Clergy confidentiality at issue in Amish bishop's case
The criminal complaint against the Amish bishop is clear about how he learned of a church member’s alleged sexual assault on three young teenage girls:
“John G. Beiler confessed the sexual assault incidents to Bishop Levi S. Esh Sr.,” says the complaint, pending in Lancaster County and filed by Pequea police in April.
“Confessed.” Whether the case moves forward could hinge on that word.
In April, Pequea police charged Mr. Esh, 63, with felony and misdemeanor charges of failing to report suspected child abuse to authorities after Mr. Beiler allegedly confessed to the sexual assaults.
The case is believed to be the first in Lancaster County — hub of the nation’s largest population of Amish — in which one of their spiritual leaders is charged with violating a Pennsylvania law that includes clergy among those mandated to report suspected child abuse.
But Pennsylvania law allows a privilege, or exemption, for clergy who learn about suspected abuse in “confidential communications” while in the course of their “duties.”
Mr. Esh’s attorney plans to challenge the charges on that and other grounds.
The charges come amid growing scrutiny in various states about the clergy-confidentiality privilege.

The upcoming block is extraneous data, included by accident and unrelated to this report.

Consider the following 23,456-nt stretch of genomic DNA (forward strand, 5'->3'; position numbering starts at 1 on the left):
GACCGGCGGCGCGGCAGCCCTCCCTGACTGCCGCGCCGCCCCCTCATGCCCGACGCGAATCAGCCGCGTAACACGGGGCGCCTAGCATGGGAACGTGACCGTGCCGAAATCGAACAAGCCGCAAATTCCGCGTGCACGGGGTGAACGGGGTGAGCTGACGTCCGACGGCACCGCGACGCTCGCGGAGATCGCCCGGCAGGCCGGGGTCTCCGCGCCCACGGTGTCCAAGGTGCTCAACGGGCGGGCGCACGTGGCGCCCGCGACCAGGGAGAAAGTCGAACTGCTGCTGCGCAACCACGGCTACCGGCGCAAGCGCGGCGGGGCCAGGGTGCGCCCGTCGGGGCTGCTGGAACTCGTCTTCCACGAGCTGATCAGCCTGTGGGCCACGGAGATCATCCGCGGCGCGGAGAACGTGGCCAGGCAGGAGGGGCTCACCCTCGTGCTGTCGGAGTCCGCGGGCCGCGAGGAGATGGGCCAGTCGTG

The case also involves the latest in a series of allegations of sexual abuse and coverup among Amish and closely related Mennonites, both part of the Plain church tradition. In 2017, a Dauphin County Amish bishop pleaded guilty to failing to report abuse, and in 2019, a Huntingdon County Mennonite pastor pleaded no-contest to a similar charge. Both received probation.
The Post-Gazette reported in its “Coverings” series in 2019 that Amish and Mennonite elders have often treated sexual abuse allegations as sins to be dealt with through church discipline rather than as crimes, and that victims are often pressured to reconcile with abusers who profess repentance. Church leaders say they have improved their responses and their cooperation with law-enforcement and child-welfare officials.
In Mr. Esh’s case, police cited witnesses from within the Amish community who said while his church excommunicated Mr. Beiler, the bishop had the matter “handled internally” to keep the incident quiet. Two congregants told police when they raised concerns in October 2019, Mr. Esh said, “It’s been taken care of, and it’s none of your business.”
State law has evolved on mandated reporting of abuse. Since December 2014, the law has explicitly required several categories of persons, including clergy, to report suspected child abuse. (The charge against Mr. Esh alleges a continuous failure to report through October 2019.) Mr. Beiler himself faces nine criminal charges.
While part of Mr. Esh’s defense will center on which laws were in place at the time of Mr. Beiler’s alleged confession, defense attorney Christopher Sarno said he would also defend Mr. Esh’s actions under the clergy-confidentiality exemption.
“It says it right there in the complaint,” said Mr. Sarno, a former prosecutor. “The way he was tol...